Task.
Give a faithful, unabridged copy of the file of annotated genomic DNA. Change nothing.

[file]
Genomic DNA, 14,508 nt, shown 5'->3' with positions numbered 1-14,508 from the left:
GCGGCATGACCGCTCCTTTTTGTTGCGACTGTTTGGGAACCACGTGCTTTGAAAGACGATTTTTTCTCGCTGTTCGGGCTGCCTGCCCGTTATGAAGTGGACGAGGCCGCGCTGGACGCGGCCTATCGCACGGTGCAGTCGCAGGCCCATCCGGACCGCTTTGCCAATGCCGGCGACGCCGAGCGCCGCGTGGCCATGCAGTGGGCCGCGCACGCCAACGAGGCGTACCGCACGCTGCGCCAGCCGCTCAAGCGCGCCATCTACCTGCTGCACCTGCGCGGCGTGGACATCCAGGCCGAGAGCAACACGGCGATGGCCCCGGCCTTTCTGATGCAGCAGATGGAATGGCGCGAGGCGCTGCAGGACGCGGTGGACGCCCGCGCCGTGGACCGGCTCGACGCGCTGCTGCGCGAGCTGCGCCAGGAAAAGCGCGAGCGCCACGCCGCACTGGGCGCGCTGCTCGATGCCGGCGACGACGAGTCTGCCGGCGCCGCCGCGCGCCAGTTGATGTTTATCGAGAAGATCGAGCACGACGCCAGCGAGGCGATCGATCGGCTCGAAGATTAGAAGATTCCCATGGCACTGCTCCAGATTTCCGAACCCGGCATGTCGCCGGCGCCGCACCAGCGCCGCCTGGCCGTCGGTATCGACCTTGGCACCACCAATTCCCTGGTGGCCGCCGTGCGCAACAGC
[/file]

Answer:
Genomic DNA, 14,508 nt, shown 5'->3' with positions numbered 1-14,508 from the left:
GCGGCATGACCGCTCCTTTTTGTTGCGACTGTTTGGGAACCACGTGCTTTGAAAGACGATTTTTTCTCGCTGTTCGGGCTGCCTGCCCGTTATGAAGTGGACGAGGCCGCGCTGGACGCGGCCTATCGCACGGTGCAGTCGCAGGCCCATCCGGACCGCTTTGCCAATGCCGGCGACGCCGAGCGCCGCGTGGCCATGCAGTGGGCCGCGCACGCCAACGAGGCGTACCGCACGCTGCGCCAGCCGCTCAAGCGCGCCATCTACCTGCTGCACCTGCGCGGCGTGGACATCCAGGCCGAGAGCAACACGGCGATGGCCCCGGCCTTTCTGATGCAGCAGATGGAATGGCGCGAGGCGCTGCAGGACGCGGTGGACGCCCGCGCCGTGGACCGGCTCGACGCGCTGCTGCGCGAGCTGCGCCAGGAAAAGCGCGAGCGCCACGCCGCACTGGGCGCGCTGCTCGATGCCGGCGACGACGAGTCTGCCGGCGCCGCCGCGCGCCAGTTGATGTTTATCGAGAAGATCGAGCACGACGCCAGCGAGGCGATCGATCGGCTCGAAGATTAGAAGATTCCCATGGCACTGCTCCAGATTTCCGAACCCGGCATGTCGCCGGCGCCGCACCAGCGCCGCCTGGCCGTCGGTATCGACCTTGGCACCACCAATTCCCTGGTGGCCGCCGTGCGCAACAGC